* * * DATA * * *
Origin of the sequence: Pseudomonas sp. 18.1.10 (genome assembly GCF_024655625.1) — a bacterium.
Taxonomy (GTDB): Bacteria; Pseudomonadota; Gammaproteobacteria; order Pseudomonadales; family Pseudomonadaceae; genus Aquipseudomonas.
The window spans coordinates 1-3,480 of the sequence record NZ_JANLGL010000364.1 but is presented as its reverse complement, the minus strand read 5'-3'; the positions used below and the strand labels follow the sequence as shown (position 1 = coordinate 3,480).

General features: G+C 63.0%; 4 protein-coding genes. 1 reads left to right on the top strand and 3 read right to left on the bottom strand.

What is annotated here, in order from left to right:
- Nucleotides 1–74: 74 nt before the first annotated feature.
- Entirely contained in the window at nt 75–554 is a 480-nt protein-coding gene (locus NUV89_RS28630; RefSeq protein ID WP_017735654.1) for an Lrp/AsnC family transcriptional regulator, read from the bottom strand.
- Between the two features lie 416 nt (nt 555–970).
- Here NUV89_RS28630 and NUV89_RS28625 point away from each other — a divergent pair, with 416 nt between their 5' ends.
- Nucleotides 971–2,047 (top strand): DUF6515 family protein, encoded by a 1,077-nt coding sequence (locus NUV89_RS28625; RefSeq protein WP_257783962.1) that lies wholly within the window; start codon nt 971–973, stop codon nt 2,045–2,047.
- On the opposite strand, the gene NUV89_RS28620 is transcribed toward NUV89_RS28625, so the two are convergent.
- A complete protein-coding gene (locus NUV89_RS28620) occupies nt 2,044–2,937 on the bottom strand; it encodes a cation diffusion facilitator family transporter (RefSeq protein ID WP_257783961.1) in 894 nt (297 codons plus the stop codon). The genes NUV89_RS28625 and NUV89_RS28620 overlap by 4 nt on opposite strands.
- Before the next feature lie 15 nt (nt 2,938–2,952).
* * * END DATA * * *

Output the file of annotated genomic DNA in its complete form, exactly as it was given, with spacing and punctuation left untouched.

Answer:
Origin of the sequence: Pseudomonas sp. 18.1.10 (genome assembly GCF_024655625.1) — a bacterium.
Taxonomy (GTDB): Bacteria; Pseudomonadota; Gammaproteobacteria; order Pseudomonadales; family Pseudomonadaceae; genus Aquipseudomonas.
The window spans coordinates 1-3,480 of the sequence record NZ_JANLGL010000364.1 but is presented as its reverse complement, the minus strand read 5'-3'; the positions used below and the strand labels follow the sequence as shown (position 1 = coordinate 3,480).

General features: G+C 63.0%; 4 protein-coding genes. 1 reads left to right on the top strand and 3 read right to left on the bottom strand.

What is annotated here, in order from left to right:
- Nucleotides 1–74: 74 nt before the first annotated feature.
- Entirely contained in the window at nt 75–554 is a 480-nt protein-coding gene (locus NUV89_RS28630; RefSeq protein ID WP_017735654.1) for an Lrp/AsnC family transcriptional regulator, read from the bottom strand.
- Between the two features lie 416 nt (nt 555–970).
- Here NUV89_RS28630 and NUV89_RS28625 point away from each other — a divergent pair, with 416 nt between their 5' ends.
- Nucleotides 971–2,047 (top strand): DUF6515 family protein, encoded by a 1,077-nt coding sequence (locus NUV89_RS28625; RefSeq protein WP_257783962.1) that lies wholly within the window; start codon nt 971–973, stop codon nt 2,045–2,047.
- On the opposite strand, the gene NUV89_RS28620 is transcribed toward NUV89_RS28625, so the two are convergent.
- A complete protein-coding gene (locus NUV89_RS28620) occupies nt 2,044–2,937 on the bottom strand; it encodes a cation diffusion facilitator family transporter (RefSeq protein ID WP_257783961.1) in 894 nt (297 codons plus the stop codon). The genes NUV89_RS28625 and NUV89_RS28620 overlap by 4 nt on opposite strands.
- Before the next feature lie 15 nt (nt 2,938–2,952).